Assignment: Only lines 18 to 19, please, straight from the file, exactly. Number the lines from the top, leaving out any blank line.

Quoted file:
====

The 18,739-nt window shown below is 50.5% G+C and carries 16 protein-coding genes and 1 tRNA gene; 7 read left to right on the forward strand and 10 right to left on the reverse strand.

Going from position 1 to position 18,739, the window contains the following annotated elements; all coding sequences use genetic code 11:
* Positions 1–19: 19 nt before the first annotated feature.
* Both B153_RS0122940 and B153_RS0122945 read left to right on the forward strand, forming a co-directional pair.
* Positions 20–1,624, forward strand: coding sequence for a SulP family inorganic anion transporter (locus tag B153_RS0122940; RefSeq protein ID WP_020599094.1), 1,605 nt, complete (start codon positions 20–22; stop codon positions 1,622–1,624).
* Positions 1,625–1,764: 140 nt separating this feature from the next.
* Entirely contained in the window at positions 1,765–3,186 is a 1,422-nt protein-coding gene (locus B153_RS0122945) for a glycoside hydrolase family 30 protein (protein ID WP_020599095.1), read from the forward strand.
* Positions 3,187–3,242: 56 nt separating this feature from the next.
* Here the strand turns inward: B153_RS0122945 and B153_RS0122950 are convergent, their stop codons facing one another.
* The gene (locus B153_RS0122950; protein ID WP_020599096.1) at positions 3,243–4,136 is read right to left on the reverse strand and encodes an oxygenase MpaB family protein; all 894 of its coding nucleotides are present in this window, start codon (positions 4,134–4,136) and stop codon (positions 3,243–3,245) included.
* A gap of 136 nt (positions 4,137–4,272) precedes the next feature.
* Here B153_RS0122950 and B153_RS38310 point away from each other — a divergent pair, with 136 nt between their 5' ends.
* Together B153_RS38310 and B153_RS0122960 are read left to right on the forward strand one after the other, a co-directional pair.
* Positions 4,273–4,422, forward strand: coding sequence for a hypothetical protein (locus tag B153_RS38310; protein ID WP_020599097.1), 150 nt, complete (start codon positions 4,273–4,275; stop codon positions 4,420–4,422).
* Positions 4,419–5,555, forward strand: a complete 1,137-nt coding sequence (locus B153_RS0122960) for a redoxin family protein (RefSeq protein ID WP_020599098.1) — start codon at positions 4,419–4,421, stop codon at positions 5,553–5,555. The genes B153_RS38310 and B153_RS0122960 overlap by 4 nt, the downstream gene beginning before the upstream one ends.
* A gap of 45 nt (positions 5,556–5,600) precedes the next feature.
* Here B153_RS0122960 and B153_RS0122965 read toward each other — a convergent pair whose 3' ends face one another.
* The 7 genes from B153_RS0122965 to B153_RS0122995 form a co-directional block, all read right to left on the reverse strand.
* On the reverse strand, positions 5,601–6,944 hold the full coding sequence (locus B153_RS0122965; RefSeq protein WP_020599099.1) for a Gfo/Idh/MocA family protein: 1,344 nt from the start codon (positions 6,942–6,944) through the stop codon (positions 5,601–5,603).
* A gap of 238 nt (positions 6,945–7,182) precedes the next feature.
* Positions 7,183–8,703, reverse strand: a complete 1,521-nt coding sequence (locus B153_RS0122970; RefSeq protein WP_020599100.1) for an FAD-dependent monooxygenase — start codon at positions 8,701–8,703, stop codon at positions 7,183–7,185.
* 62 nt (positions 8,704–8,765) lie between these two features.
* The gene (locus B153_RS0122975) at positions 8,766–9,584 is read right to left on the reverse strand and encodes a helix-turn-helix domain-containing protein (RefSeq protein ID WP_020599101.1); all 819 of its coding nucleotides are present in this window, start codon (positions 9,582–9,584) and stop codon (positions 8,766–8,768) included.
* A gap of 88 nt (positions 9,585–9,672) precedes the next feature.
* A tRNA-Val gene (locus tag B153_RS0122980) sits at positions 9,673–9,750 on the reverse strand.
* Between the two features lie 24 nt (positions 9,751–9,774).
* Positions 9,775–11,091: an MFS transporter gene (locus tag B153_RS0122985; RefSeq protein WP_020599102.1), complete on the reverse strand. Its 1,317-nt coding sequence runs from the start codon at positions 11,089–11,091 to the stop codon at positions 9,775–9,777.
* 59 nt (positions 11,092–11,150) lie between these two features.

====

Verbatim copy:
* The 7 genes from B153_RS0122965 to B153_RS0122995 form a co-directional block, all read right to left on the reverse strand.
* On the reverse strand, positions 5,601–6,944 hold the full coding sequence (locus B153_RS0122965; RefSeq protein WP_020599099.1) for a Gfo/Idh/MocA family protein: 1,344 nt from the start codon (positions 6,942–6,944) through the stop codon (positions 5,601–5,603).